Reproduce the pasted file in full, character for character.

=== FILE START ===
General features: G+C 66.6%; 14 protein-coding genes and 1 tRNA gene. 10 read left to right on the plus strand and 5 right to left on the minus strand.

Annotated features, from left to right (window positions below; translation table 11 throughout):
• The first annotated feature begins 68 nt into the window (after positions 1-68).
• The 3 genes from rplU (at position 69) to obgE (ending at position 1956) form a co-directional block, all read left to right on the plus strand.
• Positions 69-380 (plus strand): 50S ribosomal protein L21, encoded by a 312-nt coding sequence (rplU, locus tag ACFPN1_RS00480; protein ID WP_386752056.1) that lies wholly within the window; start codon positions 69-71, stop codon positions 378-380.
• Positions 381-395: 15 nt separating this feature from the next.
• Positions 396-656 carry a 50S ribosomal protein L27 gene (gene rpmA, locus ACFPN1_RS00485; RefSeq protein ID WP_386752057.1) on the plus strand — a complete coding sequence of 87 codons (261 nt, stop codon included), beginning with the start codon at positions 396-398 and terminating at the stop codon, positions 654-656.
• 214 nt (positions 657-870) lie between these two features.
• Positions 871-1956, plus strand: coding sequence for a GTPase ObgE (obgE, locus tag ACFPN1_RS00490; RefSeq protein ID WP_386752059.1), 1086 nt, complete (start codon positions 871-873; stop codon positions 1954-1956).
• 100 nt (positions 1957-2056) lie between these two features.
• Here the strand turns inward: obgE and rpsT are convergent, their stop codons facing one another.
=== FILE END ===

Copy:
General features: G+C 66.6%; 14 protein-coding genes and 1 tRNA gene. 10 read left to right on the plus strand and 5 right to left on the minus strand.

Annotated features, from left to right (window positions below; translation table 11 throughout):
• The first annotated feature begins 68 nt into the window (after positions 1-68).
• The 3 genes from rplU (at position 69) to obgE (ending at position 1956) form a co-directional block, all read left to right on the plus strand.
• Positions 69-380 (plus strand): 50S ribosomal protein L21, encoded by a 312-nt coding sequence (rplU, locus tag ACFPN1_RS00480; protein ID WP_386752056.1) that lies wholly within the window; start codon positions 69-71, stop codon positions 378-380.
• Positions 381-395: 15 nt separating this feature from the next.
• Positions 396-656 carry a 50S ribosomal protein L27 gene (gene rpmA, locus ACFPN1_RS00485; RefSeq protein ID WP_386752057.1) on the plus strand — a complete coding sequence of 87 codons (261 nt, stop codon included), beginning with the start codon at positions 396-398 and terminating at the stop codon, positions 654-656.
• 214 nt (positions 657-870) lie between these two features.
• Positions 871-1956, plus strand: coding sequence for a GTPase ObgE (obgE, locus tag ACFPN1_RS00490; RefSeq protein ID WP_386752059.1), 1086 nt, complete (start codon positions 871-873; stop codon positions 1954-1956).
• 100 nt (positions 1957-2056) lie between these two features.
• Here the strand turns inward: obgE and rpsT are convergent, their stop codons facing one another.